## 683. Harrod to J. Tinbergen

, 1 July 1937[a]

I am very grateful to you for sending me an offprint of your review of my book and also for the very generous things you said about it. [1]

May I refer to your main criticism. I fear that my mathematics are rather rudimentary and that any single-handed attempt to give a rigid mathematical formulation to my theory would not be successful. But I am c ontemplating a quasi-mathematical article elaborating my central thesis.

I am aware that my fundamental propositions do not yield a sine curve of the kind that your soul delights in. I do not think it follows that they necessarily fail to demonstrate the inevitability of the cycle. On the look out for a certain type of equation you have, I think, done less than justice to my argument at this point.

I take your formulation of my fundamental proposition [2]

I add two further conditions:--

(i) There is a given finite magnitude which x cannot exceed (full employment). 2

(ii) For any value of x below a certain value, y = 0. 3 (This specific value may rise with time in accordance with a secular trend).

These equations and conditions give you this kind of curve:--[fig. 1]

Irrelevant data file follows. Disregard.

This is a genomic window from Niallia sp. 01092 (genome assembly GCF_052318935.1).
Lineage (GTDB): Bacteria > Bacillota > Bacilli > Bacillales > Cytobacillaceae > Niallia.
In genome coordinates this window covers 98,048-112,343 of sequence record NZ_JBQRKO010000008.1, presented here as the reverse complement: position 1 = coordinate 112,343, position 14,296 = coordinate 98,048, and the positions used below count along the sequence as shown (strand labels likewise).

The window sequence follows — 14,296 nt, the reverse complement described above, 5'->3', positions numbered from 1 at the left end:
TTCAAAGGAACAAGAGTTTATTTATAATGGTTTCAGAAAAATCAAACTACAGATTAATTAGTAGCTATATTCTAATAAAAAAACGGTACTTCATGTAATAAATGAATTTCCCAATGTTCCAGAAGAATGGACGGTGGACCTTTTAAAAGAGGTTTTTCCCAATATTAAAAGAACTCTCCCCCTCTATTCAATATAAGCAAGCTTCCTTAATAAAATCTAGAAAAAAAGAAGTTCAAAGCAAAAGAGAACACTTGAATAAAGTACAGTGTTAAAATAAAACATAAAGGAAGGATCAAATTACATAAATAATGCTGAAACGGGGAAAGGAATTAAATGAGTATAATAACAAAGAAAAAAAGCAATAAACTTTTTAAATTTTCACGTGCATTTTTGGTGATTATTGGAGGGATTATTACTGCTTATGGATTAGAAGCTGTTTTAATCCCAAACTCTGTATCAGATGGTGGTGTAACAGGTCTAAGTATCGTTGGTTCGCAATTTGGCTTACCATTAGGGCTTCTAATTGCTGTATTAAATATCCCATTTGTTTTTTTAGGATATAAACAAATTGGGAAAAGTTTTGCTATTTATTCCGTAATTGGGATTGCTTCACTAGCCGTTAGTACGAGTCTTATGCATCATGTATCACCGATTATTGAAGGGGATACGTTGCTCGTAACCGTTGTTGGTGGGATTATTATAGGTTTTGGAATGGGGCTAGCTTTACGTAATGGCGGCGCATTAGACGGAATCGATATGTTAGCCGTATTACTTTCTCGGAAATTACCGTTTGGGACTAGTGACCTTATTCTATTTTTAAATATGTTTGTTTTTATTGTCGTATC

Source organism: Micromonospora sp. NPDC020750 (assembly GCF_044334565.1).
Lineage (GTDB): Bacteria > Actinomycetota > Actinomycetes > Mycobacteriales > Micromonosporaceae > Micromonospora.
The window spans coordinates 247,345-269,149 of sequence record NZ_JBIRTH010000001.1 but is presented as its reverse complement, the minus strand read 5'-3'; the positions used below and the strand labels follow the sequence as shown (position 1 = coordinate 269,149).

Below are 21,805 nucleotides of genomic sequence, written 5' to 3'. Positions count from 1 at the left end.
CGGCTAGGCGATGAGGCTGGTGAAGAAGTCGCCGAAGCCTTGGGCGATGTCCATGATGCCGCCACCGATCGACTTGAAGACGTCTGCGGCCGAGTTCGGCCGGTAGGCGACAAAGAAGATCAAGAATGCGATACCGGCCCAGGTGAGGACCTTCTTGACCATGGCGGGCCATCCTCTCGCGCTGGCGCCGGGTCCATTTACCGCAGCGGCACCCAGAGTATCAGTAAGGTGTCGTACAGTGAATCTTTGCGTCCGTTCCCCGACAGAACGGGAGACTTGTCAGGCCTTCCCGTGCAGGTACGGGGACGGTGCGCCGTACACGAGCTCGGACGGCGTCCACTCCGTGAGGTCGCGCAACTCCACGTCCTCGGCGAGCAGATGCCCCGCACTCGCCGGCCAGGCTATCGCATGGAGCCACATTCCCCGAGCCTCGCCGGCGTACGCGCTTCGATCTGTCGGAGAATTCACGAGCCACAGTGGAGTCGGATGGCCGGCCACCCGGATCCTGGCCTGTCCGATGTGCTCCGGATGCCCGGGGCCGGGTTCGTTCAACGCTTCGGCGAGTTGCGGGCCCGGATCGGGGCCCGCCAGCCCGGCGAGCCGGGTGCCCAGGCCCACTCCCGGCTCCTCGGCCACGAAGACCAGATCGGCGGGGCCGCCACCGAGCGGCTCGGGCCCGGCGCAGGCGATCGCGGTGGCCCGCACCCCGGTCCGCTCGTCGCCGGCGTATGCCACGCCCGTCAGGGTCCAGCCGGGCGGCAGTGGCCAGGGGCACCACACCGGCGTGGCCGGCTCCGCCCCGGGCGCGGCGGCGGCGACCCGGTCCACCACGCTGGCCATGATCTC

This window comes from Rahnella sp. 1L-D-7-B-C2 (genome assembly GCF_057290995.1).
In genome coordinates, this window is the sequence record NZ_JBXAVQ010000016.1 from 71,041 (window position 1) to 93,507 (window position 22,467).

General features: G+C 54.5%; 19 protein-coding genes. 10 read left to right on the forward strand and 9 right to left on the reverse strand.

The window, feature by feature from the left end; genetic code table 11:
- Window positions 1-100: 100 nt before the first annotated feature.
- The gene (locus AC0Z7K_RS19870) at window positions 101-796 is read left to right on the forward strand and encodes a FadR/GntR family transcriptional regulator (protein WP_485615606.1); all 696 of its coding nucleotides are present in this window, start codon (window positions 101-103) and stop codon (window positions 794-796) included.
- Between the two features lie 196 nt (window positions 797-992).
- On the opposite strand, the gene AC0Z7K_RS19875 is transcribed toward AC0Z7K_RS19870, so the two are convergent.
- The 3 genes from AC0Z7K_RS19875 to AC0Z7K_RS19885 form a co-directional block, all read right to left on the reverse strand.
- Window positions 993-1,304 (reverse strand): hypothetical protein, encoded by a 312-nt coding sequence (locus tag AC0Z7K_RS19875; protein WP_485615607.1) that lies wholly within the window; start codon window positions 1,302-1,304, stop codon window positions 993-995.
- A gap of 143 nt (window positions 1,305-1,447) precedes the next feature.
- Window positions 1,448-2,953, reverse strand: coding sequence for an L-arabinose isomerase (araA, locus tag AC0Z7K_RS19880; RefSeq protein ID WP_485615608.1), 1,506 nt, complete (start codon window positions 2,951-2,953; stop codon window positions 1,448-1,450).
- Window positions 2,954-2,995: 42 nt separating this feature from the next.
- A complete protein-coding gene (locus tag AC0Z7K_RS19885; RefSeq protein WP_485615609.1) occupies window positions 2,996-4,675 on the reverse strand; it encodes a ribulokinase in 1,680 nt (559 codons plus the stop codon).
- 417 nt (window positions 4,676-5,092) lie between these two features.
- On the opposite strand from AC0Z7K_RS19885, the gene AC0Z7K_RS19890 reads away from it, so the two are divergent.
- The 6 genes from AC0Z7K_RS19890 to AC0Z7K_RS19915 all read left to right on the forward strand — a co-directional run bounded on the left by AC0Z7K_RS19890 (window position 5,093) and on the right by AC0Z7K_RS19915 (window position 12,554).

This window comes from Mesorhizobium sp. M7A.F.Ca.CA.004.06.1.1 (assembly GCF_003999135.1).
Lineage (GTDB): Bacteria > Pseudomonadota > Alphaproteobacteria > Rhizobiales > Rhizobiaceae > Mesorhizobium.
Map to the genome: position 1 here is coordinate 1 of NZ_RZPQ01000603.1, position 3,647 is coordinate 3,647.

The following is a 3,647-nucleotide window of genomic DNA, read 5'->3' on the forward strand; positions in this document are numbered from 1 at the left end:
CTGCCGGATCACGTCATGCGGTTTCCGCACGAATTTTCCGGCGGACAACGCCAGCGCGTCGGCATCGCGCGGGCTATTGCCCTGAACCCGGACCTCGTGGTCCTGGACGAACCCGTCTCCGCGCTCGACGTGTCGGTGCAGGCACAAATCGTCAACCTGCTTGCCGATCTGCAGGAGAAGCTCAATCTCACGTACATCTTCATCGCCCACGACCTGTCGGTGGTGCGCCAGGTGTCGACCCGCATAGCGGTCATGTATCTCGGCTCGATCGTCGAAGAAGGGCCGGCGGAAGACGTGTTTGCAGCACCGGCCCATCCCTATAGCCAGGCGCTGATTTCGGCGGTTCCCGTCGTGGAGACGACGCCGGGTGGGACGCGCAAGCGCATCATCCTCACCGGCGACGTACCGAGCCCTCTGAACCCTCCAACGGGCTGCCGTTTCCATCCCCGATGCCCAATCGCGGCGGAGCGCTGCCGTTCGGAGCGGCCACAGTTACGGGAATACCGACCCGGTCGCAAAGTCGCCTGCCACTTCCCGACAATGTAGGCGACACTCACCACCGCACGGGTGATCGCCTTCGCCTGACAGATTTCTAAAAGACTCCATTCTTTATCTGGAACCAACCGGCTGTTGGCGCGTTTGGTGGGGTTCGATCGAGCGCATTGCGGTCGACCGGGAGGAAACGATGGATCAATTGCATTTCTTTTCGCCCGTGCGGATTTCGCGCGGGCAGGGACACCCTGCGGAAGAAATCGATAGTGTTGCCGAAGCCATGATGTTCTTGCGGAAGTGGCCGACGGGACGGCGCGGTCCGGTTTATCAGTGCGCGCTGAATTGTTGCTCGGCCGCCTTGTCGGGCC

The empirical trade cycle is not of course quite like this.

My idea is that my curve gives the basic fact of the cycle on which various lags must be superimposed. 4 In particular of course we do not get the absolute discontinuity indicated for the slump. I made various suggestions for the operation of certain lags at this point. (see especially p. 99). But I am strongly of the opinion that there is a strong element of discontinuity in the slump, [4] and of a-symmetry as between slump and boom, and that conditions remain for a while in the slump, <more> decidedly out of short period equilibrium even than they do in the upward swing.

I must confess also that my treatment of the recovery, as Mrs Robinson pointed out in her review in the Economic Journal, [5] was rather too brief. Why does not the system run on at the bottom of the slump on the basis of investment = 0? I think there is a straightforward explanation of why it does not do so, connected with the replacement question, but I grant that this requires more elaborate treatment than I gave it. 5

I very much hope therefore that you will pause a little further to consider the significance for the cycle of my multiplier/relation propositions, and not dismiss them because the solution is not so neat as <those> you get by certain lag assumptions. My own intuition, for what it is worth, is that you will not get at the vera causa 6 of the cycle by looking at lags only. I have no doubt they play some part in the whole thing, but I believe it will be found to be a relatively minor part.

I see you convict me of bringing lags into my argument at various points. [6] Of course I do. But I do not think that the assumption of a lag is present in the fundamental part of my argument formulated in the equations above.

Again with many thanks for your very handsome review.

With regard to my curve, no doubt it will be plain to you why the breaks occur. When x reaches its maximum value, must be zero. But cannot be zero for high values of x. \ there must be a sharp discontinuous drop in the value of x.

- 1. J.
Tinbergen, "Harrod, R. F., The Trade Cycle. An Essay",